Nietzsche in Shapes and Colors: A Book for Philosophers of the Future

Theresa Vishnevetskaya is the author of a new children’s book on Nietzsche, called Nietzsche in Shapes and Colors. Described on Amazon as a “book of vivid collages and simple poems [that] introduces children to a philosopher who valued play and imagination,” the book has recently received attention from Daily Nous, among other places. Although the author of the book is listed as Dr. Hålla Dagdrömma, this is a pseudonym created by Theresa to provide a Kierkegaardian spirit to the work.

The idea of writing a book which explains Nietzsche to children is not something many people—Nietzsche scholars included—would think of.  How did you come up with the project?

The importance of play.

I am a visual artist and a mother who reads a lot to my children. After many trips to bookstores and libraries, I began to notice that most current children’s books were lacking inspiration and creativity. They were boring to read and my kids got little out of it.

I happened to be reading Nietzsche at the time, and I made a connection between the mediocre, conformist children’s books and Friedrich Nietzsche. I remembered in Beyond Good and Evil, the quote where Nietzsche says, “A man’s maturity: that is to have rediscovered the seriousness he possessed as a child at play.” This is when I thought of creating a totally unique book for children that treated Nietzsche’s ideas in a serious manner, while still managing to engage children at their level.

According to the book’s listing on Amazon, this book was first published in Sweden in 1974, though you say this is a bit of “Kierkegaardian mischief” on your part.  What is the reason for the pseudonym and false history?

As an artist, I have always been fascinated with creating art objects that look as if they are authentic and commonplace…just not in our reality. Coming up with the character and background of Dr. Hålla Dagdrömma was a fun exercise and my intention was to amuse readers, especially Swedes because if you know Swedish you would see the jokes right away. i.e. Dagdrömma translates to “Daydreaming” and so on. (Side note: I am half Swedish so I think that gives me carte blanche!)

In looking at the book’s images, one is struck by the beautiful abstract pictures that comprise it.  How were those images created, and why chose them to accompany descriptions of Nietzsche’s ideas?

The illustrations are large format collages I created by cutting and assembling paper by hand, inspired by Russian avant-garde constructivist Aleksei Kruchenykh.

I personally feel that abstract pictures allow children to more actively use their imagination as opposed to a picture that is presented to them in a straightforward manner. Abstract images can have multiple or even personal meanings to the individual. When planning out the book, I would focus on one concept for each layout and try to imagine what sorts of images might cue that idea in a primordial sense.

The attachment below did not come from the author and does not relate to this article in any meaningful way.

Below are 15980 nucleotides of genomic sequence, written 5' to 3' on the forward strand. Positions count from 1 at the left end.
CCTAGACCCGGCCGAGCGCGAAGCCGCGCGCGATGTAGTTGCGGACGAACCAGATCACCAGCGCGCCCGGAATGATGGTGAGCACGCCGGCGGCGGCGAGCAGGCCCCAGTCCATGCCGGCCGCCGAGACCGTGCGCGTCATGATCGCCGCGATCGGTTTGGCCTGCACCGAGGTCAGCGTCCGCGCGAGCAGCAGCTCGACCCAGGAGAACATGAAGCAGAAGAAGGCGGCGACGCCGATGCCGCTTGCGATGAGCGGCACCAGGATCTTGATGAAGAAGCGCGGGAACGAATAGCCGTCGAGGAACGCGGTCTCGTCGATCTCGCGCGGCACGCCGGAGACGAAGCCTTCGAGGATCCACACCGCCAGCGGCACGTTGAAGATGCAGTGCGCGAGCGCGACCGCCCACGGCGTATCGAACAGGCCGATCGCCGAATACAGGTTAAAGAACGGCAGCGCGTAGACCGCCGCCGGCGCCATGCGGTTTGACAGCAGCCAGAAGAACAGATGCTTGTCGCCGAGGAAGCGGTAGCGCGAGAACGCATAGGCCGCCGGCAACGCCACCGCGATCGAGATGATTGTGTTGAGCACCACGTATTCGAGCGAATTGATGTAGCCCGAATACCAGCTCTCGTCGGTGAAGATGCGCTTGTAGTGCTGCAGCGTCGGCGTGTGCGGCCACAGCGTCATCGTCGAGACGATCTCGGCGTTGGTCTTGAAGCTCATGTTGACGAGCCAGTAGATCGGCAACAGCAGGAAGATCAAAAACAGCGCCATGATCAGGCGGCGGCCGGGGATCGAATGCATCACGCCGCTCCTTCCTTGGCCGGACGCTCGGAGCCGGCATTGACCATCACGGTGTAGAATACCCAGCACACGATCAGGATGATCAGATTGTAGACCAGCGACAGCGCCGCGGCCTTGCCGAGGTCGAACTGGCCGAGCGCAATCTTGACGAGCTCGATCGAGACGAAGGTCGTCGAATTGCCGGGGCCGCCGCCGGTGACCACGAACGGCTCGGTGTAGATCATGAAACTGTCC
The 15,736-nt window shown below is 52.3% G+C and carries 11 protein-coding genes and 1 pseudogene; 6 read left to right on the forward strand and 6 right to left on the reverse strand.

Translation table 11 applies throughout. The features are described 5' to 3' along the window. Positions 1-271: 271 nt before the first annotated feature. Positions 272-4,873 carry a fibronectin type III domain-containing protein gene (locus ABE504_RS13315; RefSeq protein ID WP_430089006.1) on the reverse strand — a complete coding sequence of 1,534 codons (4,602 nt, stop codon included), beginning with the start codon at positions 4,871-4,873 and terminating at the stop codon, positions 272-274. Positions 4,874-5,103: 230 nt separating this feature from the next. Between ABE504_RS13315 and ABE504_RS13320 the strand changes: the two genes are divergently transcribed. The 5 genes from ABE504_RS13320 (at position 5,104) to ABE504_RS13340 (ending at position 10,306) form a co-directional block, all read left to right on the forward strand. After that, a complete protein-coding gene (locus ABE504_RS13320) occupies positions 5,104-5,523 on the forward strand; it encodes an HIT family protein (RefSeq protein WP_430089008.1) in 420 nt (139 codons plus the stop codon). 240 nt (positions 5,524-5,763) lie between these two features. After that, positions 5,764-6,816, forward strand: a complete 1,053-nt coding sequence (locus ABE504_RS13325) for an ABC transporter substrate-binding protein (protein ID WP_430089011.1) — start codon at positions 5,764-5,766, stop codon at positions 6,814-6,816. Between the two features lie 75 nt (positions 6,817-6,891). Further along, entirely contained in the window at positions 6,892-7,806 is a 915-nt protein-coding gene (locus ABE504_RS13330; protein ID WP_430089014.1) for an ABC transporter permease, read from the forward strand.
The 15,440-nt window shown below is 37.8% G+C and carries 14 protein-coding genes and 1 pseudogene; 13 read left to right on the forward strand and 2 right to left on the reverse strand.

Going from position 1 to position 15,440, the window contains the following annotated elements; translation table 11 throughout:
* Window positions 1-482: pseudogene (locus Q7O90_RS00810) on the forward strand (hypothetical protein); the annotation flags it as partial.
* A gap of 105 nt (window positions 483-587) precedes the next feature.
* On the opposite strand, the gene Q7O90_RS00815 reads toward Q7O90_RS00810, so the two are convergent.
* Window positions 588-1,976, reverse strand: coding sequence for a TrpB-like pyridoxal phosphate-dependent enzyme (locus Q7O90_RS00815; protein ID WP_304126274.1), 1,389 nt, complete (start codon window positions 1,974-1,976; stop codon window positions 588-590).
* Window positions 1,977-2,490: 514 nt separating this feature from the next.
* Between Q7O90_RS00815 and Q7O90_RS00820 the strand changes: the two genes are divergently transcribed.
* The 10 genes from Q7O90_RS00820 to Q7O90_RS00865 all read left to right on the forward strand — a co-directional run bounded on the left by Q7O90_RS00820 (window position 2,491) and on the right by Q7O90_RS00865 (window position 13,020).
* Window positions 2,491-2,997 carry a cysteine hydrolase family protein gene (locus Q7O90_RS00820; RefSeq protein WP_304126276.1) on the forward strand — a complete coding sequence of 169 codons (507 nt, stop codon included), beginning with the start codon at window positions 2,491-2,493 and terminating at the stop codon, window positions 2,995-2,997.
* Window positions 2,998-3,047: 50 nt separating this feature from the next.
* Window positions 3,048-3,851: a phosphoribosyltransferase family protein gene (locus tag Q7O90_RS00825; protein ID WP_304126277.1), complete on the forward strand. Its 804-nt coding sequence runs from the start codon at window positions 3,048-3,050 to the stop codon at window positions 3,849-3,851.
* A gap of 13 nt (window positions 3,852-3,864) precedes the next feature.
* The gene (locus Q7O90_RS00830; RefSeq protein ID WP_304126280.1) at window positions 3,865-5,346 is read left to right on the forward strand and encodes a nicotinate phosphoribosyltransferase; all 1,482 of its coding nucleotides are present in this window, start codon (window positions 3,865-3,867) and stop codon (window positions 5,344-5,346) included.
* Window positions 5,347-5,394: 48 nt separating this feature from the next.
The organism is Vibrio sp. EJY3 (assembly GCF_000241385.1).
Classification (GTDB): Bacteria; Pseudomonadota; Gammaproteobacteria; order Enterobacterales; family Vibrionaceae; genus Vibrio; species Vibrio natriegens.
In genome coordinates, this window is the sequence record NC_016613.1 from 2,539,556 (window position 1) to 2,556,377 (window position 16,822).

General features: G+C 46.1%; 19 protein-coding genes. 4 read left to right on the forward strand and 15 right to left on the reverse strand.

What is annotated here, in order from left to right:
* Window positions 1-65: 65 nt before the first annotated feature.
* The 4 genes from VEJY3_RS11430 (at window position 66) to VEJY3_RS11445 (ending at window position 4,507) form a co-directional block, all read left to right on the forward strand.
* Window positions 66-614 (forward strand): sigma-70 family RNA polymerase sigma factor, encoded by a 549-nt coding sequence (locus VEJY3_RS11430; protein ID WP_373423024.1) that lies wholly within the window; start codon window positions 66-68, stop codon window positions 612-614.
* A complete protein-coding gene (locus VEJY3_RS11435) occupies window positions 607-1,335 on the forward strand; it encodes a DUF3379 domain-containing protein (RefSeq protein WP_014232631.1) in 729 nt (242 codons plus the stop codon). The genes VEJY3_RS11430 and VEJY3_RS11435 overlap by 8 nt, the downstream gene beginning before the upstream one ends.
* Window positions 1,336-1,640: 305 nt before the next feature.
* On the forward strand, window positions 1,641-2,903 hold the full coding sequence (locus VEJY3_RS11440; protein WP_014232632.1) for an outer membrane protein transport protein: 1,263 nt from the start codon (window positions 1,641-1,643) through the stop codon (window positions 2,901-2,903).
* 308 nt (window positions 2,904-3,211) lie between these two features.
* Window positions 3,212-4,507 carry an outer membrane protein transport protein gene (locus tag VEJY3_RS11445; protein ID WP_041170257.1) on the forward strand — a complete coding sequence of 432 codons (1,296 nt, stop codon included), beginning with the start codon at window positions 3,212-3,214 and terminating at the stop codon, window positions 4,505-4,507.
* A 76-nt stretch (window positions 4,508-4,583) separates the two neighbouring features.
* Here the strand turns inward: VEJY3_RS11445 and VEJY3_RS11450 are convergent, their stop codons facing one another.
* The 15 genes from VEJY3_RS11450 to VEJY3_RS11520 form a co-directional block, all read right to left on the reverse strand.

Theresa’s depiction of Naturalism.

For example, in my illustration for Naturalism: God is represented as a floating empty circle in the left hand corner. Another circle sits on the ground, but instead of being empty, there is a center with a circle, resembling an eyeball. Nature is represented by both the plant above the ground and the centipede-like form below the ground. The centipede imagery is meant to be a little unnerving and signifies the repulsive part of nature that human beings tend to deny.

Nietzsche himself was a big fan of art (saying famously “In music the passions enjoy themselves”).  Did that have an impact on the design of the book and the images you chose to accompany it?

Yes, very much so. With Nietzsche in mind, I wanted to stay true to my artistic vision. This would be a “Nietzschean children’s book.” There would be no cute animals. In fact, there would be nothing cute about it. For this reason, I knew it wouldn’t be a book for the masses, but I felt that it was the right way to approach it. I also know that many adults don’t give children credit for their ability to understand sophisticated ideas. Children have the capability to make complex connections if we make the right introduction. If you don’t believe me, watch a 4-year-old melt iron-ore in Minecraft.

What message (or messages) do you want children to take away from the book? 

I would prefer if children don’t take any specific message away from the book. If anything, I hope the book acts as a starting point for children to ask some interesting questions.

In my experience, people approach Nietzsche with significant preconceptions (which are often misconceptions).  Many only know him from his claim that “God is dead.”  Was correcting myths about his philosophy one of the things on your mind while you were writing the book?  If so, how did you approach this goal?

Of course, I was aware of preconceptions that people may have. I thought that maybe if someone had these preconceived myths about Nietzsche, they may be curious enough to open this book, and then be surprised by how relatable the content is. Sometimes, I think that I make Nietzsche out to be too cheerful, but Nietzsche definitely has a humorous side. I would be very pleased if someone who happens upon my book, then goes to the philosophy section and picks up The Gay Science or Thus Spoke Zarathustra on a whim.

Describe the reception the book has received so far.  Did anything surprise you?